Why It Was Easier to Be Skinny in the 1980s
You can eat less and exercise more—but you’ll still probably gain more weight (about 10 percent more) than someone your age would have gained 20 – 30 years ago, eating and exercising the same amount.
So says a new study published in the journal Obesity Research & Clinical Practice. The study found, as reported in The Atlantic, that someone, in 2006, eating the same amount of calories, taking in the same quantities of macronutrients like protein and fat, and exercising the same amount as a person of the same age did in 1988, would have a BMI (Body Mass Index) that was about 2.3 points higher.
The study’s authors posited three possible explanations for their findings:
1. Today we’re exposed to more chemicals—pesticides, flame retardants, the substances in food packaging—that may be messing with our hormones.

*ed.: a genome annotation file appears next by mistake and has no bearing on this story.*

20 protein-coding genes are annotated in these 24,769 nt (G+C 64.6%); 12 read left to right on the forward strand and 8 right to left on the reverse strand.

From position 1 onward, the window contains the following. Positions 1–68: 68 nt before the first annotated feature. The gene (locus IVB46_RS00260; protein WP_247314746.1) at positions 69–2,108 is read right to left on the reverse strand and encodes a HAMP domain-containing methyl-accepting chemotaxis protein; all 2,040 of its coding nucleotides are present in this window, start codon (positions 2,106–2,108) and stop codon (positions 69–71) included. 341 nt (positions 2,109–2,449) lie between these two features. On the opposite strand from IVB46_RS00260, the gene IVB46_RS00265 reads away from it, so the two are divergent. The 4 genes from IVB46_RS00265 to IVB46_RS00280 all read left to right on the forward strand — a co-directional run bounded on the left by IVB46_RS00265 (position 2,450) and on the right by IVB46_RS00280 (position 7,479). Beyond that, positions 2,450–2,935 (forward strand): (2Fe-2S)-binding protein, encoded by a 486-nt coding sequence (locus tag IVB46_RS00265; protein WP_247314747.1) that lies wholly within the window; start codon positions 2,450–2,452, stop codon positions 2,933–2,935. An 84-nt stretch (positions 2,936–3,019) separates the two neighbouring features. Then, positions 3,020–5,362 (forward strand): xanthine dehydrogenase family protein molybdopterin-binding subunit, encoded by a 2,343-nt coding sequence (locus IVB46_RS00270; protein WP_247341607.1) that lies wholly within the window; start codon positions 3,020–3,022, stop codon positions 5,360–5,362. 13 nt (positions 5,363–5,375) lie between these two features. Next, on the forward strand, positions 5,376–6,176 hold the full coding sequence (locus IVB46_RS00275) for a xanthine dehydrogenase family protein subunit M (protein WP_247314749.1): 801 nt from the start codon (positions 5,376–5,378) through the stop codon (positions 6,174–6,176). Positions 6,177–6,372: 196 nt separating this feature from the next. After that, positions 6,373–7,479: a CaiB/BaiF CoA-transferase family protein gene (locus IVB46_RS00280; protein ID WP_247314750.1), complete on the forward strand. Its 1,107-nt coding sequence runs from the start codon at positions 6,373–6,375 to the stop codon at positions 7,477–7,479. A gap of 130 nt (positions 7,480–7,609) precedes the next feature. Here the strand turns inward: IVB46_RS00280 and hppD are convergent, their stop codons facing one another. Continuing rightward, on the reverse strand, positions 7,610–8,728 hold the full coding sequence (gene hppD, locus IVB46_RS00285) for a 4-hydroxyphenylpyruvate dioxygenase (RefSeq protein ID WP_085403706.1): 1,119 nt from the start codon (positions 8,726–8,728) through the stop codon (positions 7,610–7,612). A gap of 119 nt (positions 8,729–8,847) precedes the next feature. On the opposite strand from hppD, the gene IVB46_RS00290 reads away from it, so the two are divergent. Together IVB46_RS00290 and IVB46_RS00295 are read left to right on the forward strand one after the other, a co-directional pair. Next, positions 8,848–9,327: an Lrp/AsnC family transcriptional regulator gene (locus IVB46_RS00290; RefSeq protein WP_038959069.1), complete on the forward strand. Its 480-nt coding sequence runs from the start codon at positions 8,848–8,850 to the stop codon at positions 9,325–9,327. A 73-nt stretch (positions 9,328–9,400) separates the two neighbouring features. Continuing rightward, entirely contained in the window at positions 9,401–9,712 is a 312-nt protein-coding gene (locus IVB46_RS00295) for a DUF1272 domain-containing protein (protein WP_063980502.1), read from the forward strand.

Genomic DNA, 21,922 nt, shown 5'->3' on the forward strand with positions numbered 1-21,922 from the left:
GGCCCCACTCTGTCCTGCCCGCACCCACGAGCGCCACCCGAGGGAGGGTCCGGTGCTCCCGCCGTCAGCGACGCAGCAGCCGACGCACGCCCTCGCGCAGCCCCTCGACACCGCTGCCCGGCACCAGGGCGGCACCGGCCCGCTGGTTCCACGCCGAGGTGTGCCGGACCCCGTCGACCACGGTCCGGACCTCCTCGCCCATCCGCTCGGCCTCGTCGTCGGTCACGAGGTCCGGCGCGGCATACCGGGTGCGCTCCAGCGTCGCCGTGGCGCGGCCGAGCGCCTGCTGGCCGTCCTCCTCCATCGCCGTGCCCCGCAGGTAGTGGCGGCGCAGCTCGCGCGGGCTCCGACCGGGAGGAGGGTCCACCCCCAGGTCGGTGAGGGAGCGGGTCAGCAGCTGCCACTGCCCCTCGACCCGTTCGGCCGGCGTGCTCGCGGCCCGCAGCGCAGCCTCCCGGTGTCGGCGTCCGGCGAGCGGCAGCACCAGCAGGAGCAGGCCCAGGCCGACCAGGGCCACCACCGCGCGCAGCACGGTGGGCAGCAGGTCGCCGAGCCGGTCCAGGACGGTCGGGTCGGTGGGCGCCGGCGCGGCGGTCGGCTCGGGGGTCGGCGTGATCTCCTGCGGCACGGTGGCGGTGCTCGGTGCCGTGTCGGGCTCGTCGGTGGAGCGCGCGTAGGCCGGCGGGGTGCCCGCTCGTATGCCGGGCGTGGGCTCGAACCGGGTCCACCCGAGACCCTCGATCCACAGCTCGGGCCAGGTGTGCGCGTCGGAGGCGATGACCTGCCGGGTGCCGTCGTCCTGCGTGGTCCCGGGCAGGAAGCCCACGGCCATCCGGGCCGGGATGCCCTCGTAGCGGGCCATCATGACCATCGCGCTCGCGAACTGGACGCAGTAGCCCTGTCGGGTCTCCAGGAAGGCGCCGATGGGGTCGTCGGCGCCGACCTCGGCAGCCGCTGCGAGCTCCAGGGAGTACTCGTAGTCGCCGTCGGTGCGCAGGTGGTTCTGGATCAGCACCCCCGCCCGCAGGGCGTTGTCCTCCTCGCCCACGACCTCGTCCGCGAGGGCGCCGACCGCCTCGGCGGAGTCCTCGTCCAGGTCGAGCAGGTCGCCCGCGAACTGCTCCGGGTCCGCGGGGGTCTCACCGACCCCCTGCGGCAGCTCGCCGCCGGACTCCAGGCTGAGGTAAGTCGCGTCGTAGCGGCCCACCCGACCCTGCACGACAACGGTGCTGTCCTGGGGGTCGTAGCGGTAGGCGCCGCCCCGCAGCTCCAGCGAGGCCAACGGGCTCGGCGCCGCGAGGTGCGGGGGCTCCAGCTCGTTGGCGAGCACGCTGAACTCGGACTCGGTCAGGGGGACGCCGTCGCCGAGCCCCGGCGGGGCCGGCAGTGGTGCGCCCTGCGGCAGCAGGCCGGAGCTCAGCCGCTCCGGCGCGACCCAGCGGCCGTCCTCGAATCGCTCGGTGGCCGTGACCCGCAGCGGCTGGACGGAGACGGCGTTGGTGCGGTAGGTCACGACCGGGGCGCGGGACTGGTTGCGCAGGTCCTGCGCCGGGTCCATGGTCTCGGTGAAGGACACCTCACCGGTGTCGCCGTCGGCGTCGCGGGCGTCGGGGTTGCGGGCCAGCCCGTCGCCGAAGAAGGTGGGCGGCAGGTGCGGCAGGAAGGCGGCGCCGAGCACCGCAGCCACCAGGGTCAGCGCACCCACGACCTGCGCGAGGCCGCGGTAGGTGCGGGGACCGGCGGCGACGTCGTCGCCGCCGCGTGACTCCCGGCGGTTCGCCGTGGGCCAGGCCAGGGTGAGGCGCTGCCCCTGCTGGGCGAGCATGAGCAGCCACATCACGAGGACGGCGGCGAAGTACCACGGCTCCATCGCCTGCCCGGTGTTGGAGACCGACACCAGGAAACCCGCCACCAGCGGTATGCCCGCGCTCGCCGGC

2. We’re taking more drugs, especially antidepressants, many of which are linked to weight gain.
3. Our gut bacteria are changing, possibly because we’re eating more meat—and that meat is now being treated with growth-promoting hormones and antibiotics.
It all makes sense. Except the statement by one of the study’s authors, who told The Atlantic that the body weights of Americans today are influenced by “factors beyond their control.”
Noooooo . . . we can control our own exposure to pesticides, antidepressants, and factory farm meat. By going organic. And staying off drugs. What’s more, we must continue to fight the corporate control of our food system that’s led to this mess.
And we better hurry up. Because according to another new study, 107 million children and 603 million adults are now obese.
h/t: Organic Consumers Organization